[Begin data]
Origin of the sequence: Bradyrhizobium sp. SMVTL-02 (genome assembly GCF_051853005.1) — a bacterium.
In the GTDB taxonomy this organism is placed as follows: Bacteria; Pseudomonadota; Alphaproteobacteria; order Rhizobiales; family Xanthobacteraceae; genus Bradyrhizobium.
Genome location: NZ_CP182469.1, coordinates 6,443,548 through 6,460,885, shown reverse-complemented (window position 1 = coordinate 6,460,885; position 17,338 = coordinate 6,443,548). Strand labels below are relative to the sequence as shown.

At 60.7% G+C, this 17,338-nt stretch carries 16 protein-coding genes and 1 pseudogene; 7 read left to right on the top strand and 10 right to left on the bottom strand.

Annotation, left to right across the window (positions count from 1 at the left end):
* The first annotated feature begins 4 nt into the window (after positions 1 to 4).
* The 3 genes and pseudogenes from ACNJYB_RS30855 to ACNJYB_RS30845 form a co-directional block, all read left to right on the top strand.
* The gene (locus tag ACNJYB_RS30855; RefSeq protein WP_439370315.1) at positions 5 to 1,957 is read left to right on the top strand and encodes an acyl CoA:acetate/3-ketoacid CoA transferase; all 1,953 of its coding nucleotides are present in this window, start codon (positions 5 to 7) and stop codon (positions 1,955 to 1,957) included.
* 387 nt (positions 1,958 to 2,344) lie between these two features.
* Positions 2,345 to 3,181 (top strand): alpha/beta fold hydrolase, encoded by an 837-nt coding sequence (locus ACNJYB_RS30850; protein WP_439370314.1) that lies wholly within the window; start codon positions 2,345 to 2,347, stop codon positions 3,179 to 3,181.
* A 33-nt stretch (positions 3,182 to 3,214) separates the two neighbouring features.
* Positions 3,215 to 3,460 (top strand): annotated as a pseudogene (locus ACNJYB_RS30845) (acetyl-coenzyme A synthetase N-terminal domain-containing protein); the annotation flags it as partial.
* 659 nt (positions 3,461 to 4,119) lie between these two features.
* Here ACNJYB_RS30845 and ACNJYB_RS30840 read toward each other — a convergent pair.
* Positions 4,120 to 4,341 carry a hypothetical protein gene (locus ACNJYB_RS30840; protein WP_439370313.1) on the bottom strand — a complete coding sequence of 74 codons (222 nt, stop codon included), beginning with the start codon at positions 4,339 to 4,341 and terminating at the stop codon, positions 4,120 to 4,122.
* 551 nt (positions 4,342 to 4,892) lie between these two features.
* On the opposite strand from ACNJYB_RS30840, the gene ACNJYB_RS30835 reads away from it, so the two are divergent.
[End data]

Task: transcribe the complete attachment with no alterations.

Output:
Origin of the sequence: Bradyrhizobium sp. SMVTL-02 (genome assembly GCF_051853005.1) — a bacterium.
In the GTDB taxonomy this organism is placed as follows: Bacteria; Pseudomonadota; Alphaproteobacteria; order Rhizobiales; family Xanthobacteraceae; genus Bradyrhizobium.
Genome location: NZ_CP182469.1, coordinates 6,443,548 through 6,460,885, shown reverse-complemented (window position 1 = coordinate 6,460,885; position 17,338 = coordinate 6,443,548). Strand labels below are relative to the sequence as shown.

At 60.7% G+C, this 17,338-nt stretch carries 16 protein-coding genes and 1 pseudogene; 7 read left to right on the top strand and 10 right to left on the bottom strand.

Annotation, left to right across the window (positions count from 1 at the left end):
* The first annotated feature begins 4 nt into the window (after positions 1 to 4).
* The 3 genes and pseudogenes from ACNJYB_RS30855 to ACNJYB_RS30845 form a co-directional block, all read left to right on the top strand.
* The gene (locus tag ACNJYB_RS30855; RefSeq protein WP_439370315.1) at positions 5 to 1,957 is read left to right on the top strand and encodes an acyl CoA:acetate/3-ketoacid CoA transferase; all 1,953 of its coding nucleotides are present in this window, start codon (positions 5 to 7) and stop codon (positions 1,955 to 1,957) included.
* 387 nt (positions 1,958 to 2,344) lie between these two features.
* Positions 2,345 to 3,181 (top strand): alpha/beta fold hydrolase, encoded by an 837-nt coding sequence (locus ACNJYB_RS30850; protein WP_439370314.1) that lies wholly within the window; start codon positions 2,345 to 2,347, stop codon positions 3,179 to 3,181.
* A 33-nt stretch (positions 3,182 to 3,214) separates the two neighbouring features.
* Positions 3,215 to 3,460 (top strand): annotated as a pseudogene (locus ACNJYB_RS30845) (acetyl-coenzyme A synthetase N-terminal domain-containing protein); the annotation flags it as partial.
* 659 nt (positions 3,461 to 4,119) lie between these two features.
* Here ACNJYB_RS30845 and ACNJYB_RS30840 read toward each other — a convergent pair.
* Positions 4,120 to 4,341 carry a hypothetical protein gene (locus ACNJYB_RS30840; protein WP_439370313.1) on the bottom strand — a complete coding sequence of 74 codons (222 nt, stop codon included), beginning with the start codon at positions 4,339 to 4,341 and terminating at the stop codon, positions 4,120 to 4,122.
* 551 nt (positions 4,342 to 4,892) lie between these two features.
* On the opposite strand from ACNJYB_RS30840, the gene ACNJYB_RS30835 reads away from it, so the two are divergent.